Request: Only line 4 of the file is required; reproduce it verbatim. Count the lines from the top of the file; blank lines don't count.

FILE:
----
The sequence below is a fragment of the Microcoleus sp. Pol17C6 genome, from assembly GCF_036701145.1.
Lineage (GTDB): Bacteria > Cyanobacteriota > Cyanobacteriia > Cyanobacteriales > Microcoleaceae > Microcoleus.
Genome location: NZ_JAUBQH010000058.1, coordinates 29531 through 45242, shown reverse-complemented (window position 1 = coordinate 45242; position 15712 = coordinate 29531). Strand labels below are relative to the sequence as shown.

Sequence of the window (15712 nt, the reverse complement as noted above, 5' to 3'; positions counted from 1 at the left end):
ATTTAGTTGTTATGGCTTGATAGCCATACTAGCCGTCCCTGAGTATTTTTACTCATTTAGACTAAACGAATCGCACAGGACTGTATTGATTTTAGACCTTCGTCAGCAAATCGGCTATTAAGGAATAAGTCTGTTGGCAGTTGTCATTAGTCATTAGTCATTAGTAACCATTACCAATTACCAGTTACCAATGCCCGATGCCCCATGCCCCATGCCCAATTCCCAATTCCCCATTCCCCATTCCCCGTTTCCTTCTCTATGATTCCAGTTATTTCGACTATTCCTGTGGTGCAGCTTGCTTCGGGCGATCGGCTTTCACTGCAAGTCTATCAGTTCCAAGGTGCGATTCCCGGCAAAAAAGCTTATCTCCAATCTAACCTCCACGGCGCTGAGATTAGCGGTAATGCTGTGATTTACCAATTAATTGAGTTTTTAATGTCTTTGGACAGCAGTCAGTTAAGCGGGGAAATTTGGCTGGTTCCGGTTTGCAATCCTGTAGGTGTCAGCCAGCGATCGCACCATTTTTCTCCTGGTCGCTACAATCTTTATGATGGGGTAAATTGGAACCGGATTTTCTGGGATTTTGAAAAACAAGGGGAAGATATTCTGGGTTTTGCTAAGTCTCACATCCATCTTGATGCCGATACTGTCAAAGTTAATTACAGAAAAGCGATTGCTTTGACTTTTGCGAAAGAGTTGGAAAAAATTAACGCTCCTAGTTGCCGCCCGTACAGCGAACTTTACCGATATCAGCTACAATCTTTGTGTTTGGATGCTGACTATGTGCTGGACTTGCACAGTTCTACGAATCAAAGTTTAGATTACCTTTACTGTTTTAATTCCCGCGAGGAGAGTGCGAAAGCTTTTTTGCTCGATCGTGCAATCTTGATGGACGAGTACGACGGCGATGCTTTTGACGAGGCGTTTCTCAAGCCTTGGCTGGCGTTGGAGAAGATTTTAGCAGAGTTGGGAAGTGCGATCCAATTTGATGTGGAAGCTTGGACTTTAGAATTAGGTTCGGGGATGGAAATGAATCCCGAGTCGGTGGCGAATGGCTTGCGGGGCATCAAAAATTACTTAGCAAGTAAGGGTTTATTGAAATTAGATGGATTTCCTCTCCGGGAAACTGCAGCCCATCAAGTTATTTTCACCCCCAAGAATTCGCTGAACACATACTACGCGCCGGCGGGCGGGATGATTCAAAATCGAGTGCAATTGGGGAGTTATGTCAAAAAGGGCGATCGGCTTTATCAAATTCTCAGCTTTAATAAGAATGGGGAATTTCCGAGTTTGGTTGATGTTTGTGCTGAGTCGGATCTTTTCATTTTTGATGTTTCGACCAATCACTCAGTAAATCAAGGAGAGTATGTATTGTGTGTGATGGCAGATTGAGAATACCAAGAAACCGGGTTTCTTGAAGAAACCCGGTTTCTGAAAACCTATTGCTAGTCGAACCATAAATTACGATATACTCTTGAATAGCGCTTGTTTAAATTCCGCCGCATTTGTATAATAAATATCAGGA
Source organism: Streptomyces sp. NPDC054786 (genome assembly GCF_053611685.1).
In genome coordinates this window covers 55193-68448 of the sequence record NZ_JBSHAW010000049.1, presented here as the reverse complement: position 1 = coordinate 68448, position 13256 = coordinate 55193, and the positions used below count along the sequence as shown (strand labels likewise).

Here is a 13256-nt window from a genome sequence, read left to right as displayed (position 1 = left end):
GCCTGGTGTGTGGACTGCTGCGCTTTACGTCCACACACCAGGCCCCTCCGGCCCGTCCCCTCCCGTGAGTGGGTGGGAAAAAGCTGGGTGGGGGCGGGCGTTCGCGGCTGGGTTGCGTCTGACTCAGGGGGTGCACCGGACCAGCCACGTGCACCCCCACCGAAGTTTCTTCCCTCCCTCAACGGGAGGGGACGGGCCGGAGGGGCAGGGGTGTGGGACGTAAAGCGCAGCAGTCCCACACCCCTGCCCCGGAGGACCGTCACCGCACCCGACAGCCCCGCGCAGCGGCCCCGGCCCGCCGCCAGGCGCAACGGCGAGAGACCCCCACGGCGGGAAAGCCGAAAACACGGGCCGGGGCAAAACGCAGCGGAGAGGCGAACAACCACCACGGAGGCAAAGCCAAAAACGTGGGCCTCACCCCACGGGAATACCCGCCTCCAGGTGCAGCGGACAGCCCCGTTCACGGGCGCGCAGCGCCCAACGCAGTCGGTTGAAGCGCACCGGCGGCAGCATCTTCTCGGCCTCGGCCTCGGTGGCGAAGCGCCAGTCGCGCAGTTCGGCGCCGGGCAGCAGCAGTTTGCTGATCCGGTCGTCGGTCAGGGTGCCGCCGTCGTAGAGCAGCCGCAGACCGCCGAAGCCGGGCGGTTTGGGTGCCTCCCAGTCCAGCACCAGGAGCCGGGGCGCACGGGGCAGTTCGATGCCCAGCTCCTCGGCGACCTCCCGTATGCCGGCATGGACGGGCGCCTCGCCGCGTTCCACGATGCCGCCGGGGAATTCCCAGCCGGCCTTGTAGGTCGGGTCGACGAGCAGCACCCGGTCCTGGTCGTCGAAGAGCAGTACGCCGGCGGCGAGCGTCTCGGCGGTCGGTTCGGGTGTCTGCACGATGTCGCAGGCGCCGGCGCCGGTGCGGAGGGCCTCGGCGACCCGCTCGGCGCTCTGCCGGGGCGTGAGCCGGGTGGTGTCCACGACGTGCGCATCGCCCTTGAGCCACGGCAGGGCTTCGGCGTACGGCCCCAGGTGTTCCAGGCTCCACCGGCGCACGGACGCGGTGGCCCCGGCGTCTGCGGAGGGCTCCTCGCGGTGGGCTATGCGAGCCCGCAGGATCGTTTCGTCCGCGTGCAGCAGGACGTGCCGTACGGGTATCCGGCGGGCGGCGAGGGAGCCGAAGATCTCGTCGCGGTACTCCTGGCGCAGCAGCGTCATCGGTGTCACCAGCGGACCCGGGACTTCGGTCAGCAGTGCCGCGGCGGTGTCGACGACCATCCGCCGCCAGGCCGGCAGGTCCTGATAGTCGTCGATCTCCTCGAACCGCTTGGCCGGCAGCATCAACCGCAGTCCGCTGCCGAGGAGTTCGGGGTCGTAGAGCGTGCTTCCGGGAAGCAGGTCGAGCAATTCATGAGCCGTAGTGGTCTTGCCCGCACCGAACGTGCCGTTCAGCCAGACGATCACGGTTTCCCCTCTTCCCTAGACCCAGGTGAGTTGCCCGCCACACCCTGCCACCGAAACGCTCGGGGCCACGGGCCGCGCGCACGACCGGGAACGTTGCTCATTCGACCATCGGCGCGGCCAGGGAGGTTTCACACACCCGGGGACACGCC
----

Sequence of the window (15712 nt, the reverse complement as noted above, 5' to 3'; positions counted from 1 at the left end):